>=
Function

Accepts one or more arguments.

abort
Function
(abort) == (invoke-restart 'abort)
(abort condition) == (invoke-restart (find-restart 'abort condition))
Restart
abs
Function
acons
Function
(acons key datum alist) ==  (cons (cons key datum) alist)
acos
Function

The result of either asin or acos can be a complex even if number is not a complex; this occurs when the absolute value of number is greater than one.

acosh
Function
add-method
Generic function

The usual way of adding a method to a generic-function is with defmethod.

adjoin
Function

The modify-macro equivalent is pushnew.

adjust-array
Function

This is a very complex function.

You can't just guess at what it does from the arguments' names. I recommend reading the specification carefully before using it.

adjustable-array-p
Function

Tests whether an array is actually adjustable, which is necessarily the case if it's expressly adjustable and may or may not be the case if it isn't so.

allocate-instance
Generic function
alpha-char-p
Function
alphanumericp
Function
(alphanumericp character)
== (or (alpha-char-p character)
    (not (null (digit-char-p character))))

The results of this predicate are independent of any special syntax which might have been enabled in the current readtable.

and
Macro
Combining type specifier
Method combination type
append
Function

Each [argument] must be a proper list except the last, which may be any object.

All arguments are copied except the last one. The result shares structure with the last argument.

If you need to ensure that all arguments are copied including the last one, use (concatenate 'list ...).

[The result] will be a list unless the last list was not a list and all preceding lists were null.

apply
Function

Yes, this is just a function!

Note that apply accepts any number of arguments to pass to the function (first argument). Only the last argument to apply will be "spread".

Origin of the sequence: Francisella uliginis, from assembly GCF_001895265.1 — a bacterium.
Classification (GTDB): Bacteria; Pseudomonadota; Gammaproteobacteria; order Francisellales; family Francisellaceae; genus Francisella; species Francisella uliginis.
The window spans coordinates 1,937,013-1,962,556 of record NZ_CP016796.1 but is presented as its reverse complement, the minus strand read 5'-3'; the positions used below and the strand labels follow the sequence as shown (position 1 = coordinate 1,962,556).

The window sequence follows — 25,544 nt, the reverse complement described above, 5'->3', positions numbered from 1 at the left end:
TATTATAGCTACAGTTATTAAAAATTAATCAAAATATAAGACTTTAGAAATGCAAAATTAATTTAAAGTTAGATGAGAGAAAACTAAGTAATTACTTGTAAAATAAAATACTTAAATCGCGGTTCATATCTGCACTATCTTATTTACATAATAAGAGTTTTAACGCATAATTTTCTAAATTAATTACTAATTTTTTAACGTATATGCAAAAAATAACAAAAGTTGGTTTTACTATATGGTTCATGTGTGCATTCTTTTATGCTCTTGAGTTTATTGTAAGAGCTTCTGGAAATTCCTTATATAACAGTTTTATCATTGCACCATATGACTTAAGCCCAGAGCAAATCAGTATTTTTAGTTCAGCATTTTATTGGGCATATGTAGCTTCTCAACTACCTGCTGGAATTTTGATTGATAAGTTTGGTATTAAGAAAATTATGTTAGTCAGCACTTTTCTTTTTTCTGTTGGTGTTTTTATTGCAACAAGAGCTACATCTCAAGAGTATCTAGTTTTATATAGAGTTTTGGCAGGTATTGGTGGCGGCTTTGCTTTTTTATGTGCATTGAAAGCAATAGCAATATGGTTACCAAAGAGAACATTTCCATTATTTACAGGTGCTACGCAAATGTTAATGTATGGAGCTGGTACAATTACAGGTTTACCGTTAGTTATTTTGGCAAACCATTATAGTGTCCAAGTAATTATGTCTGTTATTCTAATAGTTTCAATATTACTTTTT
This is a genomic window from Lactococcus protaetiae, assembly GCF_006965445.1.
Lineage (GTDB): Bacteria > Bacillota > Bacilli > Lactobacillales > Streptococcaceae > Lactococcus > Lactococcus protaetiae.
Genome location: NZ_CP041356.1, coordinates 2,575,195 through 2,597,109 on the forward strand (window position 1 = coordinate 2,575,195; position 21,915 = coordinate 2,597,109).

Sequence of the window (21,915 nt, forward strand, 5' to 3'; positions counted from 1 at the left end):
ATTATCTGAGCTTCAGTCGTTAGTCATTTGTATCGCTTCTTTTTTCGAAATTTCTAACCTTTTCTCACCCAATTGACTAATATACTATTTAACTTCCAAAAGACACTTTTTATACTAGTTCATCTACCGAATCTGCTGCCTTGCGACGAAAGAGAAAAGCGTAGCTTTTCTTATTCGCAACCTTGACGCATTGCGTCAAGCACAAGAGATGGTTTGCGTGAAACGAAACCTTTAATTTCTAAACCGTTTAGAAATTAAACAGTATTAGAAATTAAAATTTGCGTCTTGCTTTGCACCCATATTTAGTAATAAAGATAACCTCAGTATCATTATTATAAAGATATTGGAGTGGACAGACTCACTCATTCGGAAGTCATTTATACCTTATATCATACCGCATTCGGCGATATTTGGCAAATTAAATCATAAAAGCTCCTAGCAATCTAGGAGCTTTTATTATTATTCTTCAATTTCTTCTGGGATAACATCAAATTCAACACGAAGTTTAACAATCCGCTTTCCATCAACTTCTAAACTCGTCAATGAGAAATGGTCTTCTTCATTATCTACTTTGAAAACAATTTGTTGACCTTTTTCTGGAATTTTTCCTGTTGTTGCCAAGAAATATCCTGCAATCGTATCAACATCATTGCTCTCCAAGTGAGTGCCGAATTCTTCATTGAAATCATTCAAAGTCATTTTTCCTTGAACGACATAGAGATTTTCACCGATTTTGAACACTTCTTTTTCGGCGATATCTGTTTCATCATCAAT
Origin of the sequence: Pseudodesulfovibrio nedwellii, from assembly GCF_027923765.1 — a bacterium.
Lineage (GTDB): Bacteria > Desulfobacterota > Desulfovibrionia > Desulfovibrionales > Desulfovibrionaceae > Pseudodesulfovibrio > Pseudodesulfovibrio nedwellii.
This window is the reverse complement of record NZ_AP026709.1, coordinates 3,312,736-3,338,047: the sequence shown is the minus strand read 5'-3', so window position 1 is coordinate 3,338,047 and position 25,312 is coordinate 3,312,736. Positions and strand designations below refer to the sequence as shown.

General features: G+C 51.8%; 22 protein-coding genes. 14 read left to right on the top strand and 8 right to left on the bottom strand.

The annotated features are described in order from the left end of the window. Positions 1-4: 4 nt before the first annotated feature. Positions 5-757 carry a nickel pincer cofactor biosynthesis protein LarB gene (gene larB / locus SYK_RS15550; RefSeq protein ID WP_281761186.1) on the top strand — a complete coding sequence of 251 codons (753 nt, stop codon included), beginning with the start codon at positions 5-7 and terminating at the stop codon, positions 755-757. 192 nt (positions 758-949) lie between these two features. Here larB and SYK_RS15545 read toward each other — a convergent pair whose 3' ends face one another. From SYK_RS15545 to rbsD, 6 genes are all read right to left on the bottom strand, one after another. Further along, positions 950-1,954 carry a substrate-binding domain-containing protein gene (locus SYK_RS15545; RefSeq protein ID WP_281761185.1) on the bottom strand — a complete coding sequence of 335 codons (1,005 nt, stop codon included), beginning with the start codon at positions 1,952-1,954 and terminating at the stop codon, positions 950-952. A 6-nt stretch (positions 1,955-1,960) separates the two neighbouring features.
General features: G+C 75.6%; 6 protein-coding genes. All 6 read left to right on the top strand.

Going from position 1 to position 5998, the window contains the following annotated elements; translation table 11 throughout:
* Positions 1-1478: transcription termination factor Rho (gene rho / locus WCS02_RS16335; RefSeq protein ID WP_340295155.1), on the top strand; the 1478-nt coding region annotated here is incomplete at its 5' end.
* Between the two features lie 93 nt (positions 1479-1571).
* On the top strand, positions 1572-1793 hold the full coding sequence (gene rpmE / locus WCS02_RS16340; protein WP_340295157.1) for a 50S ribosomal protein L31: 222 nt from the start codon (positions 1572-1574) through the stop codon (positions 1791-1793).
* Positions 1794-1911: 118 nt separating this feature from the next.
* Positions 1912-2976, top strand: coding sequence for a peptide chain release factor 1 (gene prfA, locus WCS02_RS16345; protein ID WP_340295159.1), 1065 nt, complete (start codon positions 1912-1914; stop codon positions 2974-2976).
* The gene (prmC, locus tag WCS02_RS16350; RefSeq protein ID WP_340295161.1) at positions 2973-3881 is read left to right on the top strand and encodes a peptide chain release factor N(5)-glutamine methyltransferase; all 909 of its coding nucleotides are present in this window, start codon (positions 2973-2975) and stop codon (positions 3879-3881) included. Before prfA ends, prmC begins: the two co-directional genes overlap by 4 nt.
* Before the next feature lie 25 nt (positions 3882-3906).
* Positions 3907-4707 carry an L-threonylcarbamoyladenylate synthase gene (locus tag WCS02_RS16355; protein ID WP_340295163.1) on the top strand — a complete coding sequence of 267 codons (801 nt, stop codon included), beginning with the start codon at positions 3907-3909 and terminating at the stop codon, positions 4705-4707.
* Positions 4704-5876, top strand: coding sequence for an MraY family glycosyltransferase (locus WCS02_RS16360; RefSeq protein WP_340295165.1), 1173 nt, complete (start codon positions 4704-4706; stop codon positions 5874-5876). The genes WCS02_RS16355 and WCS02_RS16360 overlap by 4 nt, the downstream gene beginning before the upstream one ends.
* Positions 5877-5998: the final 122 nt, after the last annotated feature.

This is very convenient and can reduce consing to a minimum in many common use-cases, one of which is overriding keyword parameters:

(lambda (function &rest keys &key (n 1) &allow-other-keys)
  (apply function :n (- n) keys))
==
(lambda (function &rest keys &key (n 1) &allow-other-keys)
  (apply function (list* :n (- n) keys)))

Note that beyond simple cases, apply often prevents many optimizations due to its dynamic nature.

If the number of arguments is known in advance, then funcall usually suffices.

apropos
Function
apropos-list
Function
aref
Accessor
arithmetic-error
Condition type
arithmetic-error-operands
Function
arithmetic-error-operation
Function
array
System class
array-dimension
Function
array-dimension-limit
Constant variable
array-dimensions
Function
array-displacement
Function
array-element-type
Function
array-has-fill-pointer-p
Function
array-in-bounds-p
Function
array-rank
Function
(array-rank array) == (length (array-dimensions array))
array-rank-limit
Constant variable
array-row-major-index
Function
array-total-size
Function
(array-total-size array) == (reduce #'* (array-dimensions array))

If the array is a vector with a fill pointer, the fill pointer is ignored when calculating the array total size.

Since the product of no arguments is one, the array total size of a zero-dimensional array is one.

See also: row-major-aref

array-total-size-limit
Constant variable
arrayp
Function
(arrayp object) ==  (typep object 'array)
ash
Function

ash performs the arithmetic shift operation on the binary representation of integer, which is treated as if it were binary.

Newbies sometimes have difficulty locating this function.
It's basically a superset of "<<" and ">>" in many languages such as C.

asin
Function

The result of either asin or acos can be a complex even if number is not a complex; this occurs when the absolute value of number is greater than one.

asinh
Function
assert
Macro
assoc
Function
assoc-if
Function
assoc-if-not
Function

The standard says it's deprecated but the community decided otherwise.

atan
Function
atanh
Function
atom
Function

Everything that is not a cons is an atom, including nil.

(atom object) == (typep object 'atom) == (not (consp object))
== (not (typep object 'cons)) == (typep object '(not cons))

atom is one of the very few predicate functions in Common Lisp that doesn't follow the usual naming convention for predicates (ending in "p").

Type

atom is not a "perfect dual" to cons because it's just a type so you can't dispatch on it.

Glossary entry
base-char
Type
base-string
Type
bignum
Type

This is specified to be a type, not a class, so you can't portably dispatch on it.

bit
Accessor
(bit bit-array i j k) == (aref (the (array bit) bit-array) i j k)
Type
Glossary entry
bit-and
Function
bit-andc1
Function
bit-andc2
Function
bit-eqv
Function
bit-ior
Function
bit-nand
Function
bit-nor
Function
bit-not
Function
bit-orc1
Function
bit-orc2
Function
bit-vector
System class
bit-vector-p
Function
(bit-vector-p object) == (typep object 'bit-vector)